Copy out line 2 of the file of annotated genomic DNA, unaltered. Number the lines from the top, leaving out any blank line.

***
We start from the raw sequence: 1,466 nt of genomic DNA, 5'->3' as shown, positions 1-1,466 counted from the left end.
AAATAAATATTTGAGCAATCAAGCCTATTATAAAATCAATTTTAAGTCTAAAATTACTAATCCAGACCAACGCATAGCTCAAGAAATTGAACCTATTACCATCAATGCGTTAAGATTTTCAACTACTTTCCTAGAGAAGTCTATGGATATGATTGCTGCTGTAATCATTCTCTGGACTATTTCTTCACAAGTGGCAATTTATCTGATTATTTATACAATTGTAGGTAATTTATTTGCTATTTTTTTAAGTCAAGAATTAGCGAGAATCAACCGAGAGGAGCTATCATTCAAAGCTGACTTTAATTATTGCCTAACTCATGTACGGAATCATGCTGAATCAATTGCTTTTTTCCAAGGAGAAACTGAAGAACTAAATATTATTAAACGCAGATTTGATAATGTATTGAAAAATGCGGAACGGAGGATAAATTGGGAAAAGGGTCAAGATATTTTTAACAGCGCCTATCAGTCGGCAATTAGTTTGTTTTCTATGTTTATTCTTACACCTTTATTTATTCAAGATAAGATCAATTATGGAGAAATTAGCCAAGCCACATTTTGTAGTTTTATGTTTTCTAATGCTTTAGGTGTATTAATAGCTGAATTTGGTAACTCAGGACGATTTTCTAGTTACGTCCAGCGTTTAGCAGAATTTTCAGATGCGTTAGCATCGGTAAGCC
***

AAATAAATATTTGAGCAATCAAGCCTATTATAAAATCAATTTTAAGTCTAAAATTACTAATCCAGACCAACGCATAGCTCAAGAAATTGAACCTATTACCATCAATGCGTTAAGATTTTCAACTACTTTCCTAGAGAAGTCTATGGATATGATTGCTGCTGTAATCATTCTCTGGACTATTTCTTCACAAGTGGCAATTTATCTGATTATTTATACAATTGTAGGTAATTTATTTGCTATTTTTTTAAGTCAAGAATTAGCGAGAATCAACCGAGAGGAGCTATCATTCAAAGCTGACTTTAATTATTGCCTAACTCATGTACGGAATCATGCTGAATCAATTGCTTTTTTCCAAGGAGAAACTGAAGAACTAAATATTATTAAACGCAGATTTGATAATGTATTGAAAAATGCGGAACGGAGGATAAATTGGGAAAAGGGTCAAGATATTTTTAACAGCGCCTATCAGTCGGCAATTAGTTTGTTTTCTATGTTTATTCTTACACCTTTATTTATTCAAGATAAGATCAATTATGGAGAAATTAGCCAAGCCACATTTTGTAGTTTTATGTTTTCTAATGCTTTAGGTGTATTAATAGCTGAATTTGGTAACTCAGGACGATTTTCTAGTTACGTCCAGCGTTTAGCAGAATTTTCAGATGCGTTAGCATCGGTAAGCC